Technical-Resources-for-Concrete-Contractors
Technical-Resources-for-Concrete-Contractors
Technical-Resources-for-Concrete-Contractors
Technical-Resources-for-Concrete-Contractors
Technical-Resources-for-Concrete-Contractors
Technical-Resources-for-Concrete-Contractors

Cracks in Structural Concrete

ASCC Position Statement #33

Some concrete professionals believe that reinforced concrete structures should not crack. With that belief, when cracking does occur, they
often claim that the concrete contractor caused the cracks and should pay for repair. Cracks in reinforced concrete, however, are not a defect but are
specifically included as part of the design process. 

Design professionals using ACI 318-08, “Building Code Requirements for Structural Concrete,” understand that meeting Code provisions for beams and slabs provides crack control. The Commentary (R10.6.1) states that “structures designed by working stress methods and low steel stress served their intended functions with very limited flexural cracking. When highstrength reinforcing steels are used at high service load stresses, however, visible cracks should be expected.” The Commentary section below illustrates the typical crack width:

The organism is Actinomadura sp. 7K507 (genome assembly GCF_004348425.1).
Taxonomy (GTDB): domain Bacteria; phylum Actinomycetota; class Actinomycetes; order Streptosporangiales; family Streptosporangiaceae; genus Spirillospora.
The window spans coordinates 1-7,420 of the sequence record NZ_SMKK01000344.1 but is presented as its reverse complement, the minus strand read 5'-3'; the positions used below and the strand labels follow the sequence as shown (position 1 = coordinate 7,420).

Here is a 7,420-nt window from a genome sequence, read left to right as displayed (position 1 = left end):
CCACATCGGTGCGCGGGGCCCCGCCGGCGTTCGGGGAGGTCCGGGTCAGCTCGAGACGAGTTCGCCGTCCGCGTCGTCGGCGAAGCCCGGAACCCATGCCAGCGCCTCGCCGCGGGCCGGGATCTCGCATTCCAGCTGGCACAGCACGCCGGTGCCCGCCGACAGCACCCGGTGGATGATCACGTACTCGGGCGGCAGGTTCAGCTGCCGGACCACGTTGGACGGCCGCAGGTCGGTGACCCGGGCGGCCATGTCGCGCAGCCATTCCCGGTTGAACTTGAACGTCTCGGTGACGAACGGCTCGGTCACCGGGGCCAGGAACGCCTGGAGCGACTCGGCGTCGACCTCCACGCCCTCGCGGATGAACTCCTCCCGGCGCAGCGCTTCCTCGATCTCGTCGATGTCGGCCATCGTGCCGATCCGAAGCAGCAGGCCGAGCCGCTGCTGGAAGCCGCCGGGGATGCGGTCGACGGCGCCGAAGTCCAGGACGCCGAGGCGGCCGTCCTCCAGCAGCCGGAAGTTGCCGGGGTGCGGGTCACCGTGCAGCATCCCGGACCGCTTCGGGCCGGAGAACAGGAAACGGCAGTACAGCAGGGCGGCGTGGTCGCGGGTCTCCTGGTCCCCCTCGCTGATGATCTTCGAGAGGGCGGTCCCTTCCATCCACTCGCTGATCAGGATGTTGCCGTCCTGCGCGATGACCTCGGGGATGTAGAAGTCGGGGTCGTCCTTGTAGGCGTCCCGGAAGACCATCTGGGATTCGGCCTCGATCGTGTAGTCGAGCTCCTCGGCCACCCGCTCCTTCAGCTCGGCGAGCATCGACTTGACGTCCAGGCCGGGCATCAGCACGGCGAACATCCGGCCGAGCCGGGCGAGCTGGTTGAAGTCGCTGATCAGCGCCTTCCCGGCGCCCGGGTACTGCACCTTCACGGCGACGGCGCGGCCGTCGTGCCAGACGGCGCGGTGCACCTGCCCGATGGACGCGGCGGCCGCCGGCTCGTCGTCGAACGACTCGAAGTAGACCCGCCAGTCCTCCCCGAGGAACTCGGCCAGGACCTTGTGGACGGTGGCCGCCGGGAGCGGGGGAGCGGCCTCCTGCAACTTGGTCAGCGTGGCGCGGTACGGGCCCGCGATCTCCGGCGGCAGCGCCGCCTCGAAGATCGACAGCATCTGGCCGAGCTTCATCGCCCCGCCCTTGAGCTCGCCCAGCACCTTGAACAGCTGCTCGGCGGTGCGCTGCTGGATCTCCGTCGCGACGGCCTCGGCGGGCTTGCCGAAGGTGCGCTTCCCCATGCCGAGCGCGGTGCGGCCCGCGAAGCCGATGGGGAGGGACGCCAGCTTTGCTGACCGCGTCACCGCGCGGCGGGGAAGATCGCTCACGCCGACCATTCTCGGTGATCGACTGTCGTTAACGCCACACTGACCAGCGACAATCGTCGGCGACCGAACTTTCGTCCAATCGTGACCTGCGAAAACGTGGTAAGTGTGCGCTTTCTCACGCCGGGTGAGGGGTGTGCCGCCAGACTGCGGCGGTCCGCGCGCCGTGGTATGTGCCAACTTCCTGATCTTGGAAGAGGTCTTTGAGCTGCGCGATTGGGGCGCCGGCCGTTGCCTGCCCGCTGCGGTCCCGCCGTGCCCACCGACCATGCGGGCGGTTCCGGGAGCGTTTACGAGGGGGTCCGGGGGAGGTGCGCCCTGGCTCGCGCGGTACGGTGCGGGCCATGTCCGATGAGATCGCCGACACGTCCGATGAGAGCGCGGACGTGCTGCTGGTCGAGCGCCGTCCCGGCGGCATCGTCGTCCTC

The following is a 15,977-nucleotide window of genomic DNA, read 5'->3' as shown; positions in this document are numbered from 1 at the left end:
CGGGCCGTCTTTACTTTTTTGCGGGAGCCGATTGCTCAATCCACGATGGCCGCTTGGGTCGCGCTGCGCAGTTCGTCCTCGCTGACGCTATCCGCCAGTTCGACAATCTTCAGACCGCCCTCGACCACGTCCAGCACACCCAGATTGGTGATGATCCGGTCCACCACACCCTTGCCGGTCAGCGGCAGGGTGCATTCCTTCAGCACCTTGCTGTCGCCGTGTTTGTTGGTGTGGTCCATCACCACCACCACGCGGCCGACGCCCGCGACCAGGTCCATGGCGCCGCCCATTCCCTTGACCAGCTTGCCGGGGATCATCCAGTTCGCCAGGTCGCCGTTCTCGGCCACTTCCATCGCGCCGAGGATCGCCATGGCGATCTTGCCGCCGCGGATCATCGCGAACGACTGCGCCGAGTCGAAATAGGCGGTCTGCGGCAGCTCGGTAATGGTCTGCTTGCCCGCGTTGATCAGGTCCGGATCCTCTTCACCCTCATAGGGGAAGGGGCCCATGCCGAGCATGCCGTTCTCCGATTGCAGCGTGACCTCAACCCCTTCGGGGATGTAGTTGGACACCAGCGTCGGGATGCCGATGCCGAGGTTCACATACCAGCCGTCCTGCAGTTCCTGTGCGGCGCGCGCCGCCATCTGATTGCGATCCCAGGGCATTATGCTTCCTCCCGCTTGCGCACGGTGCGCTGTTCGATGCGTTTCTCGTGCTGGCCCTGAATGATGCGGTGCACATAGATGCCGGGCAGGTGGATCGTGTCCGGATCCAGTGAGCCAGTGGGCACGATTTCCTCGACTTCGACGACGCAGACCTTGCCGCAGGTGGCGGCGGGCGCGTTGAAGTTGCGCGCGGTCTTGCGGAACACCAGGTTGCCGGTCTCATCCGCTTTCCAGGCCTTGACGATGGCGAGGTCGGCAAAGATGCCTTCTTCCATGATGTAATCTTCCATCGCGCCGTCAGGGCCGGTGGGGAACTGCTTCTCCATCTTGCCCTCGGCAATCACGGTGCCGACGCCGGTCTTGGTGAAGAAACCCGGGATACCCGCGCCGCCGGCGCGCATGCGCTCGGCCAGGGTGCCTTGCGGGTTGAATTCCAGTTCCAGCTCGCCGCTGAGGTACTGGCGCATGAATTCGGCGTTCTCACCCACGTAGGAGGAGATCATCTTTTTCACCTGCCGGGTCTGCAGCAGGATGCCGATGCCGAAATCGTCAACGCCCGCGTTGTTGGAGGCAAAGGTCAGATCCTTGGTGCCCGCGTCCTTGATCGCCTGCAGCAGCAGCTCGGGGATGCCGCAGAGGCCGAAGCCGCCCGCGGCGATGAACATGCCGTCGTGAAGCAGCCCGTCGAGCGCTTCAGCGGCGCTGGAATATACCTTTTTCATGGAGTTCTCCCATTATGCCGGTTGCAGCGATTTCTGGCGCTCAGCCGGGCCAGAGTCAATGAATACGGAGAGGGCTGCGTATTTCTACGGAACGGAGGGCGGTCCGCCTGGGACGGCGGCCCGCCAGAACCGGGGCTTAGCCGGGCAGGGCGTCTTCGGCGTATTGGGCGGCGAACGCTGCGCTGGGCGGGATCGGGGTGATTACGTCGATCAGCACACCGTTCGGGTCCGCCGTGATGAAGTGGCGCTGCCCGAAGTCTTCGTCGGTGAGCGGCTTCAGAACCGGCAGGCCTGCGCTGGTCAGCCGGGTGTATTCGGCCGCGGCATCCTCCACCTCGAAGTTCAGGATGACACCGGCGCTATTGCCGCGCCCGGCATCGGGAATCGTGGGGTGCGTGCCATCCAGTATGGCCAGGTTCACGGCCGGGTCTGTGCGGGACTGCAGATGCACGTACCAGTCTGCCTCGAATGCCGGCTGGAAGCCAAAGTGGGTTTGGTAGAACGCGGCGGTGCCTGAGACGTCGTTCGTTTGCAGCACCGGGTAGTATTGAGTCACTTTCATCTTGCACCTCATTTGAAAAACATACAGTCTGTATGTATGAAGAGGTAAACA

R10.6.4 Crack widths in structures are highly variable. In Codes before the 1999 edition, provisions were given for distribution of reinforcement that were based on empirical equations using a calculated maximum crack width of 0.016 in. The current provisions for spacing are intended to limit surface cracks to a width that is generally acceptable in practice but may vary widely in a given structure.

That section further states that:

Research shows that corrosion is not clearly correlated with surface crack widths in the range normally found with reinforcement stresses at service load levels.

Want to learn more? Download the full Position Statement! 

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